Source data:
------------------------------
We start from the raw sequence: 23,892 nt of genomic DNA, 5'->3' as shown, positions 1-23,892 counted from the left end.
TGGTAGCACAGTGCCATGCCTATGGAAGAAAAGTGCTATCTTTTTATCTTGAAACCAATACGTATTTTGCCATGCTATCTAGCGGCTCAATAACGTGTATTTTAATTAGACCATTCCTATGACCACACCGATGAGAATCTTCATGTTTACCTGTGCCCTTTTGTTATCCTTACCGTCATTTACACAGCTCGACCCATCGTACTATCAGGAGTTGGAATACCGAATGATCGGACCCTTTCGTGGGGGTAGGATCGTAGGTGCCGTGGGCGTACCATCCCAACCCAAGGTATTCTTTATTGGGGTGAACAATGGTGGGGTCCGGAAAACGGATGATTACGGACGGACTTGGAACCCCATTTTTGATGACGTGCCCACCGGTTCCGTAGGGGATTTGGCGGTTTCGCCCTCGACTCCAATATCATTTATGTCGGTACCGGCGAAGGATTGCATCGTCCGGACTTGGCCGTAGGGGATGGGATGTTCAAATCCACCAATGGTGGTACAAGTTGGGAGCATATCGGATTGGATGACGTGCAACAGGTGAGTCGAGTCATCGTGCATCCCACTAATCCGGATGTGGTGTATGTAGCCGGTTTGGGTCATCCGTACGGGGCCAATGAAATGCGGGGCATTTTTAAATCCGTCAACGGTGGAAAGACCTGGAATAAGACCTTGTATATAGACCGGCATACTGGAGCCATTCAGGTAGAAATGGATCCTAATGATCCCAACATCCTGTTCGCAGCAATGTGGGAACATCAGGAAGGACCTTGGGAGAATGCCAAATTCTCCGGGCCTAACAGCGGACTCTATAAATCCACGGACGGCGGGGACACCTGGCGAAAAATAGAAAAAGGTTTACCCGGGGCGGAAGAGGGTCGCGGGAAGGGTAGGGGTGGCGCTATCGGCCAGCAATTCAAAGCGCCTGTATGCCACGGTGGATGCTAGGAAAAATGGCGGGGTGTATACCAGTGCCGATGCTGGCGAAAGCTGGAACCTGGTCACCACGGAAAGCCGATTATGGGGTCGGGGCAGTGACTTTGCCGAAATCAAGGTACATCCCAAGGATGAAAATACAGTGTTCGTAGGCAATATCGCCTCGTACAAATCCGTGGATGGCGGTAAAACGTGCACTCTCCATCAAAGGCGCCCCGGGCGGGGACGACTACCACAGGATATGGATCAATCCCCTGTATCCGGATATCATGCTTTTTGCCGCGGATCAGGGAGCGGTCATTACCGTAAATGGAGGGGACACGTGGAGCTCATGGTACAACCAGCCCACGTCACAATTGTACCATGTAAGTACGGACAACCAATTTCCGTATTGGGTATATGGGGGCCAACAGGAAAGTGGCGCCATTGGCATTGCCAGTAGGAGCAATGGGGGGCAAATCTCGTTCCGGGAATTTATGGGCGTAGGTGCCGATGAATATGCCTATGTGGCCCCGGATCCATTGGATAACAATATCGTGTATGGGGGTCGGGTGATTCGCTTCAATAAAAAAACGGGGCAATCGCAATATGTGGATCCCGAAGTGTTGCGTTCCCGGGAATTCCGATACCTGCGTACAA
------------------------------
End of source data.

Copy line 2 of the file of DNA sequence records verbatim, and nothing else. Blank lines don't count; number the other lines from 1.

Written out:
TGGTAGCACAGTGCCATGCCTATGGAAGAAAAGTGCTATCTTTTTATCTTGAAACCAATACGTATTTTGCCATGCTATCTAGCGGCTCAATAACGTGTATTTTAATTAGACCATTCCTATGACCACACCGATGAGAATCTTCATGTTTACCTGTGCCCTTTTGTTATCCTTACCGTCATTTACACAGCTCGACCCATCGTACTATCAGGAGTTGGAATACCGAATGATCGGACCCTTTCGTGGGGGTAGGATCGTAGGTGCCGTGGGCGTACCATCCCAACCCAAGGTATTCTTTATTGGGGTGAACAATGGTGGGGTCCGGAAAACGGATGATTACGGACGGACTTGGAACCCCATTTTTGATGACGTGCCCACCGGTTCCGTAGGGGATTTGGCGGTTTCGCCCTCGACTCCAATATCATTTATGTCGGTACCGGCGAAGGATTGCATCGTCCGGACTTGGCCGTAGGGGATGGGATGTTCAAATCCACCAATGGTGGTACAAGTTGGGAGCATATCGGATTGGATGACGTGCAACAGGTGAGTCGAGTCATCGTGCATCCCACTAATCCGGATGTGGTGTATGTAGCCGGTTTGGGTCATCCGTACGGGGCCAATGAAATGCGGGGCATTTTTAAATCCGTCAACGGTGGAAAGACCTGGAATAAGACCTTGTATATAGACCGGCATACTGGAGCCATTCAGGTAGAAATGGATCCTAATGATCCCAACATCCTGTTCGCAGCAATGTGGGAACATCAGGAAGGACCTTGGGAGAATGCCAAATTCTCCGGGCCTAACAGCGGACTCTATAAATCCACGGACGGCGGGGACACCTGGCGAAAAATAGAAAAAGGTTTACCCGGGGCGGAAGAGGGTCGCGGGAAGGGTAGGGGTGGCGCTATCGGCCAGCAATTCAAAGCGCCTGTATGCCACGGTGGATGCTAGGAAAAATGGCGGGGTGTATACCAGTGCCGATGCTGGCGAAAGCTGGAACCTGGTCACCACGGAAAGCCGATTATGGGGTCGGGGCAGTGACTTTGCCGAAATCAAGGTACATCCCAAGGATGAAAATACAGTGTTCGTAGGCAATATCGCCTCGTACAAATCCGTGGATGGCGGTAAAACGTGCACTCTCCATCAAAGGCGCCCCGGGCGGGGACGACTACCACAGGATATGGATCAATCCCCTGTATCCGGATATCATGCTTTTTGCCGCGGATCAGGGAGCGGTCATTACCGTAAATGGAGGGGACACGTGGAGCTCATGGTACAACCAGCCCACGTCACAATTGTACCATGTAAGTACGGACAACCAATTTCCGTATTGGGTATATGGGGGCCAACAGGAAAGTGGCGCCATTGGCATTGCCAGTAGGAGCAATGGGGGGCAAATCTCGTTCCGGGAATTTATGGGCGTAGGTGCCGATGAATATGCCTATGTGGCCCCGGATCCATTGGATAACAATATCGTGTATGGGGGTCGGGTGATTCGCTTCAATAAAAAAACGGGGCAATCGCAATATGTGGATCCCGAAGTGTTGCGTTCCCGGGAATTCCGATACCTGCGTACAA